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Originally publishedMarch 20, 2018
AuthorsChris Clearfield
András Tilcsik
GenresSelf-help Book
Country United States
Publishers Penguin Group
Atlantic Books
Penguin Random House
Date of Reg.
Date of Upd.
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About Meltdown

Meltdown: Why Our Systems Fail and What We Can Do About It is a non-fiction book by Chris Clearfield and András Tilcsik, published in March 2018 by Penguin Press.

Laura Kuenssberg: Is Keir Starmer a prime minister in waiting?

Feb 16,2020 3:11 am

By Laura KuenssbergPresenter, Sunday with Laura Kuenssberg

He is Miles Ahead in The polls. He faces a rival party with a serious habit of knocking lumps out of itself. Wages run out more quickly every week. And there's a sense among The Public that nothing works anymore.

Put All That together, And Then ask yourself, is Keir Starmer going to be The Next Prime Minister ? It's a slam-dunk, surely? Hold on - whether that prospect thrills you, appals you, or leaves you cold, don't make that assumption.

" No-one believes We Are really 20 points ahead, " says one shadow minister.

The simple gap polls suggest between The two big parties doesn't capture The many voters who aren't sure who to Back - showing up right now as a sizeable and mysterious chunk of " don't knows".

The election might be only 18 Months or so away, but political years are like dog years, so it's a metaphorical lifetime until 2024.

And while The Tories' specialist subject in The Last few years has been messy turmoil, their campaign machine will crank up before too long, determined to do Labour a lot of damage.

Remember too, The arithmetic of The existing Parliament. Boris Johnson 's win in 2019 was so huge that Labour would have to achieve one of The biggest swings in living memory to end up with a measly majority of one.

That's why one shadow Cabinet member says Keir Starmer 's " overwhelming message in our meetings is: don't be complacent".

Another says, " You won't find anyone sensible who thinks we have sealed The Deal . "

It is far, far too early to say if The Labour leader will become The Next Prime Minister .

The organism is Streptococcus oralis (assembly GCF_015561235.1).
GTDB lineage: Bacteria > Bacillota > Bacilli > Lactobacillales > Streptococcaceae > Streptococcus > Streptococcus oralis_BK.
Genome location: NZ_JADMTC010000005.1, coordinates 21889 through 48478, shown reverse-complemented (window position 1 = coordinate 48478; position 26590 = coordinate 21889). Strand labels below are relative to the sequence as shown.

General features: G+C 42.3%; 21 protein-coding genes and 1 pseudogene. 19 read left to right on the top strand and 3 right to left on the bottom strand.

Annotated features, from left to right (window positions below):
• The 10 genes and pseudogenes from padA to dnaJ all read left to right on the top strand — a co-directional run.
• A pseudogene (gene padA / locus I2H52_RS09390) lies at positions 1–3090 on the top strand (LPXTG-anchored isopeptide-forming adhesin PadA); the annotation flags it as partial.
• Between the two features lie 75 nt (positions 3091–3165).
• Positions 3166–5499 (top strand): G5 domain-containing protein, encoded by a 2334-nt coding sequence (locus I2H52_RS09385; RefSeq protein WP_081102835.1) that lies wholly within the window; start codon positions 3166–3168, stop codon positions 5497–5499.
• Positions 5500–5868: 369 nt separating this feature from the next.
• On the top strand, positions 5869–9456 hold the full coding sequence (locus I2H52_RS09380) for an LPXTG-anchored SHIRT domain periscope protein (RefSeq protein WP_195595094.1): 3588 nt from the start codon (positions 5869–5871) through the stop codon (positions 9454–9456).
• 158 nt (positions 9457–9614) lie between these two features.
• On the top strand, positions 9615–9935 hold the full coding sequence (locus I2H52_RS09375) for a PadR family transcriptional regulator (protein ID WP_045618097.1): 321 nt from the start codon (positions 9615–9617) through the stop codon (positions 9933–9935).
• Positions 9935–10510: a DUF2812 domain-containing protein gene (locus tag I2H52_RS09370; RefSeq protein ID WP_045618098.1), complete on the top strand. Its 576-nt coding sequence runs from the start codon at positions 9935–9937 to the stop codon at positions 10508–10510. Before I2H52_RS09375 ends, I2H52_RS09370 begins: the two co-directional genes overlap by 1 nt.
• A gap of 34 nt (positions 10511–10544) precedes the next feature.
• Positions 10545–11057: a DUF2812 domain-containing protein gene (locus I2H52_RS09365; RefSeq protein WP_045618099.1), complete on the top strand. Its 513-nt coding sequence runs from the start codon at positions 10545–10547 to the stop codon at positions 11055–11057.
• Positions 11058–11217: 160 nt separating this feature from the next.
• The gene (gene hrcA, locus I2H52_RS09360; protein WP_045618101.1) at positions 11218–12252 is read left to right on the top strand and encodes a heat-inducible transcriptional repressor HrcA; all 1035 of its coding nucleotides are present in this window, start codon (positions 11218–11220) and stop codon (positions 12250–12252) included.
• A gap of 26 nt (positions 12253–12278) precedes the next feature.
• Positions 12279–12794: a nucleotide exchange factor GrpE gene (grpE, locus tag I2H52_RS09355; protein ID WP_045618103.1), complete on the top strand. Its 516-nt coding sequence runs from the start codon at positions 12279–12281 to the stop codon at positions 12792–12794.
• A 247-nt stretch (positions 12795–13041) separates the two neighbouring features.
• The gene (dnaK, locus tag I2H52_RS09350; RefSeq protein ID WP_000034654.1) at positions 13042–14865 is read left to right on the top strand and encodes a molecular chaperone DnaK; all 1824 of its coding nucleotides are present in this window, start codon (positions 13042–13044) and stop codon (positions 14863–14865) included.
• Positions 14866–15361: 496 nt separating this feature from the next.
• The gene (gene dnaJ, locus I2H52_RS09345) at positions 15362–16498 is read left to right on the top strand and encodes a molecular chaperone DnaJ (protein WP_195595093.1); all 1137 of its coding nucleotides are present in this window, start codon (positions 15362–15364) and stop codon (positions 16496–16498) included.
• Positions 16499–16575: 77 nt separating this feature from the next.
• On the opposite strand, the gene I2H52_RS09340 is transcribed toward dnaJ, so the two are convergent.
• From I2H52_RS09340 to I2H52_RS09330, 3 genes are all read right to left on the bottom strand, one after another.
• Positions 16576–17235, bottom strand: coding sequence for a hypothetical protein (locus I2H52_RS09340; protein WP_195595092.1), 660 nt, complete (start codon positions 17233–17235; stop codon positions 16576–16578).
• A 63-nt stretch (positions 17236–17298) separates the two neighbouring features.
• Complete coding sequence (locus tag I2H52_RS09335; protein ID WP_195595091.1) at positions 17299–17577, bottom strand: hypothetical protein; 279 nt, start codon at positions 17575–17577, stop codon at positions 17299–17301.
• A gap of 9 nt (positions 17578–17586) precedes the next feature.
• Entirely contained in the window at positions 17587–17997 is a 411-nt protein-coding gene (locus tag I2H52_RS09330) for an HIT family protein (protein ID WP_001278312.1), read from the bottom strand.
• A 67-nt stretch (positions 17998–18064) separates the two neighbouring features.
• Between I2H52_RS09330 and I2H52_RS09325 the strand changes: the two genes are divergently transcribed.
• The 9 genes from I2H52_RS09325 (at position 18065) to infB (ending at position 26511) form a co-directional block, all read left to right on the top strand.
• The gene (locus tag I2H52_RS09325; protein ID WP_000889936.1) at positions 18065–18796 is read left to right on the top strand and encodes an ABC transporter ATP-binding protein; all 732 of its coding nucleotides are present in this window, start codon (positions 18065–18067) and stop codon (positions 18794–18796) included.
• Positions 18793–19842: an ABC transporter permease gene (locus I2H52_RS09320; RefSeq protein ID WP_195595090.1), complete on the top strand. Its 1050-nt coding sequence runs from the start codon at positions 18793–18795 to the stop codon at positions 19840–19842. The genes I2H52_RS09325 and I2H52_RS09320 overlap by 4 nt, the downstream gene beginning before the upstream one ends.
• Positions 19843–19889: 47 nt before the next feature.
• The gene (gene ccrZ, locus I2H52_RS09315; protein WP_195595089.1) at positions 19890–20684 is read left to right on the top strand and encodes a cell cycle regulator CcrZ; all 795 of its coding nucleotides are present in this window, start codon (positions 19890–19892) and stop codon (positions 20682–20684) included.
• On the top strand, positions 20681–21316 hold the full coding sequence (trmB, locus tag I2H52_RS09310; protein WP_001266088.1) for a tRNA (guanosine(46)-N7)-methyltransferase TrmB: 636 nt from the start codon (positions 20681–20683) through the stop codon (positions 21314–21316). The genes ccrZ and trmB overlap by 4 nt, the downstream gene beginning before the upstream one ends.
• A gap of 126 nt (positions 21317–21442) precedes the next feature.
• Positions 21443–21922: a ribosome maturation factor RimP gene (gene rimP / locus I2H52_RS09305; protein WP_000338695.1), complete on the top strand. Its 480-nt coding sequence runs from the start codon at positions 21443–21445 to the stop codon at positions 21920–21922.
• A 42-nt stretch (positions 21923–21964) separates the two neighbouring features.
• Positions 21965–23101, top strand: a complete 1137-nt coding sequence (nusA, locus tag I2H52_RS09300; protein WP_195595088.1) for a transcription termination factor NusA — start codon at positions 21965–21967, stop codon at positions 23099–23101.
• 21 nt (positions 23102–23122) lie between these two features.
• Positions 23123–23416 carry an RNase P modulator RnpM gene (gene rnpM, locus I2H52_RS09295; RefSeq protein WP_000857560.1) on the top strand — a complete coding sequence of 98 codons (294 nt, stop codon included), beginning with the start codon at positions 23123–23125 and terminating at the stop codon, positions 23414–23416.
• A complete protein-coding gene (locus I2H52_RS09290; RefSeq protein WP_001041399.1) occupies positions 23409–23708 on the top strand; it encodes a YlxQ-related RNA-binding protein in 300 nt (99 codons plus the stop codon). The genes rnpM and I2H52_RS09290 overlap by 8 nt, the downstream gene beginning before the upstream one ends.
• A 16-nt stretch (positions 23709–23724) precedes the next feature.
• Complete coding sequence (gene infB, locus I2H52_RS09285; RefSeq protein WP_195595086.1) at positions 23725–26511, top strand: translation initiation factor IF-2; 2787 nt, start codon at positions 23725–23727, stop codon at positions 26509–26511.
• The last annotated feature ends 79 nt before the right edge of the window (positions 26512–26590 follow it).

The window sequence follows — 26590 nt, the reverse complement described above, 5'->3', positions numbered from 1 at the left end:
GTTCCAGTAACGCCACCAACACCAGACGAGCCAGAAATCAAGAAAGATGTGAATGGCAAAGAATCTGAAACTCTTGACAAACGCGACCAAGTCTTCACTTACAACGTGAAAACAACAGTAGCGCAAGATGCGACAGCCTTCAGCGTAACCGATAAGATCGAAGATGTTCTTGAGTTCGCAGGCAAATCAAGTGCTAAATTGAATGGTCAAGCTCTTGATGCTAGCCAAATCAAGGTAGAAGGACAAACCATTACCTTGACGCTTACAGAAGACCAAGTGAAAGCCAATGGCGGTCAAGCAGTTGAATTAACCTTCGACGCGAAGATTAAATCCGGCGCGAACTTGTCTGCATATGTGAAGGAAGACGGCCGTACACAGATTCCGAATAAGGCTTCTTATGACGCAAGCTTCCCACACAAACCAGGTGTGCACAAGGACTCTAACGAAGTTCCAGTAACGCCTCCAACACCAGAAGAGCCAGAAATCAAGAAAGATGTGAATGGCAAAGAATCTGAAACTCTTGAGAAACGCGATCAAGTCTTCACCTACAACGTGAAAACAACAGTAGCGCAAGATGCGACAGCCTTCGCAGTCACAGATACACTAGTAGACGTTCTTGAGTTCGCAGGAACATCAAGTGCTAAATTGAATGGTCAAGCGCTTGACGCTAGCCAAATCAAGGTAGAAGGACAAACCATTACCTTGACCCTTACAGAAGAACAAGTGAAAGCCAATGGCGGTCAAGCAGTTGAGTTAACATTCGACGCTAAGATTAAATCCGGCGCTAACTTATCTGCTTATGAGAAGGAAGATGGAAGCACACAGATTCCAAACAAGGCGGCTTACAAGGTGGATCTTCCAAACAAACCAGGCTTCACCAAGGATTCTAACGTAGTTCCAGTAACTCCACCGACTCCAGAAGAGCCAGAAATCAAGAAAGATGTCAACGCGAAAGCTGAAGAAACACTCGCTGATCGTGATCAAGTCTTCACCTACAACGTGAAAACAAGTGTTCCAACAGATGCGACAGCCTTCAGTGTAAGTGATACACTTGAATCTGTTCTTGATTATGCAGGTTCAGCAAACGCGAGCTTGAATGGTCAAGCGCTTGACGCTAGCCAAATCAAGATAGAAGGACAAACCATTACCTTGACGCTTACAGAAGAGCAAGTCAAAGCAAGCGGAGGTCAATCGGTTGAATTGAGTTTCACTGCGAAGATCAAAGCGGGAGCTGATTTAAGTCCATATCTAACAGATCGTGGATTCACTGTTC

But let's ask, as this crucial Year begins, is Labour's advantage a side-effect of total Tory Meltdown - or a political achievement that has persuaded voters to a shift which will really last?

Tory Meltdown astonishing

" We don't think it's all down to our brilliant genius, " one of Labour's top team jokes.

Unless you've been living on Planet Zog, you'll be well aware that The Conservatives have worked pretty hard in recent times to destroy their reputation as being The Natural party of government in The UK.

Their former leader got into trouble over whether he was telling The Truth and breaking The Law under his own roof.

His successor's financial moves more or less crashed The pound, and " trashed their reputation for looking after our cash" says one shadow minister.

Recession is expected. Inflation is historically high, and hurts. And although taxes are at record levels, public services are visibly stretched too thin in many areas, with strikes to boot.

They have a new leader, Prime Minister Number Three , who is trying hard to stop The rot.

Digest that list for a moment, and it is little surprise that right now, The opposition are on top. As another shadow minister says though, " It is not good enough just to say we're not The Other guys".

Just as The Tories have chaotically been going about The Business of eroding their credibility, Keir Starmer has, piece by piece, been deadly serious about rebuilding Labour's.

Just as it's worth remembering how huge The Conservative victory was in 2019, remember too how broken The Labour Party was then.

That's not just about The Car crash at The ballot boxes, but The Fear and loathing inside The Party , administrative problems, conflicts over antisemitism, financial issues.

Three years on, Starmer's backers point to a party that's been totally transformed. His moves have angered many on The Left who feel that he misled them during his leadership campaign by ditching several of The promises he made then.